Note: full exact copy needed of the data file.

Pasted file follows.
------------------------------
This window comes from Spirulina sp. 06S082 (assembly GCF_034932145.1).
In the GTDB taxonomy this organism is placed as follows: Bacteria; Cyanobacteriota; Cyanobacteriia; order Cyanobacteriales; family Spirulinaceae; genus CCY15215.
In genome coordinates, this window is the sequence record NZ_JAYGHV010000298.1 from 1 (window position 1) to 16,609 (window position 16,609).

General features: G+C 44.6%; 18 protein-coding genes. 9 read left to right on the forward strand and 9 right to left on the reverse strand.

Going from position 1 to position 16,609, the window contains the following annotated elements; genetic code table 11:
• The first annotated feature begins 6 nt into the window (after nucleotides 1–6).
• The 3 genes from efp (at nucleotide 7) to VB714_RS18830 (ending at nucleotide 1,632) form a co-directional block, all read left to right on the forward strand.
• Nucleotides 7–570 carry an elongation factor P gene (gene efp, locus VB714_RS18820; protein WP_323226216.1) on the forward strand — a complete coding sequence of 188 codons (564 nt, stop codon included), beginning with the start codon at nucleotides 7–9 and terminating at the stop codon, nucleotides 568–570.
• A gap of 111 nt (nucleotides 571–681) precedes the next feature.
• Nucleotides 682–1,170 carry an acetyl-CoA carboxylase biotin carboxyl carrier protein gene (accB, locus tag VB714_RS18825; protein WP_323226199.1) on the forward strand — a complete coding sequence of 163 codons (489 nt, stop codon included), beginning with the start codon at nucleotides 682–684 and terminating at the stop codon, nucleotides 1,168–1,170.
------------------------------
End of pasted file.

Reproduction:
This window comes from Spirulina sp. 06S082 (assembly GCF_034932145.1).
In the GTDB taxonomy this organism is placed as follows: Bacteria; Cyanobacteriota; Cyanobacteriia; order Cyanobacteriales; family Spirulinaceae; genus CCY15215.
In genome coordinates, this window is the sequence record NZ_JAYGHV010000298.1 from 1 (window position 1) to 16,609 (window position 16,609).

General features: G+C 44.6%; 18 protein-coding genes. 9 read left to right on the forward strand and 9 right to left on the reverse strand.

Going from position 1 to position 16,609, the window contains the following annotated elements; genetic code table 11:
• The first annotated feature begins 6 nt into the window (after nucleotides 1–6).
• The 3 genes from efp (at nucleotide 7) to VB714_RS18830 (ending at nucleotide 1,632) form a co-directional block, all read left to right on the forward strand.
• Nucleotides 7–570 carry an elongation factor P gene (gene efp, locus VB714_RS18820; protein WP_323226216.1) on the forward strand — a complete coding sequence of 188 codons (564 nt, stop codon included), beginning with the start codon at nucleotides 7–9 and terminating at the stop codon, nucleotides 568–570.
• A gap of 111 nt (nucleotides 571–681) precedes the next feature.
• Nucleotides 682–1,170 carry an acetyl-CoA carboxylase biotin carboxyl carrier protein gene (accB, locus tag VB714_RS18825; protein WP_323226199.1) on the forward strand — a complete coding sequence of 163 codons (489 nt, stop codon included), beginning with the start codon at nucleotides 682–684 and terminating at the stop codon, nucleotides 1,168–1,170.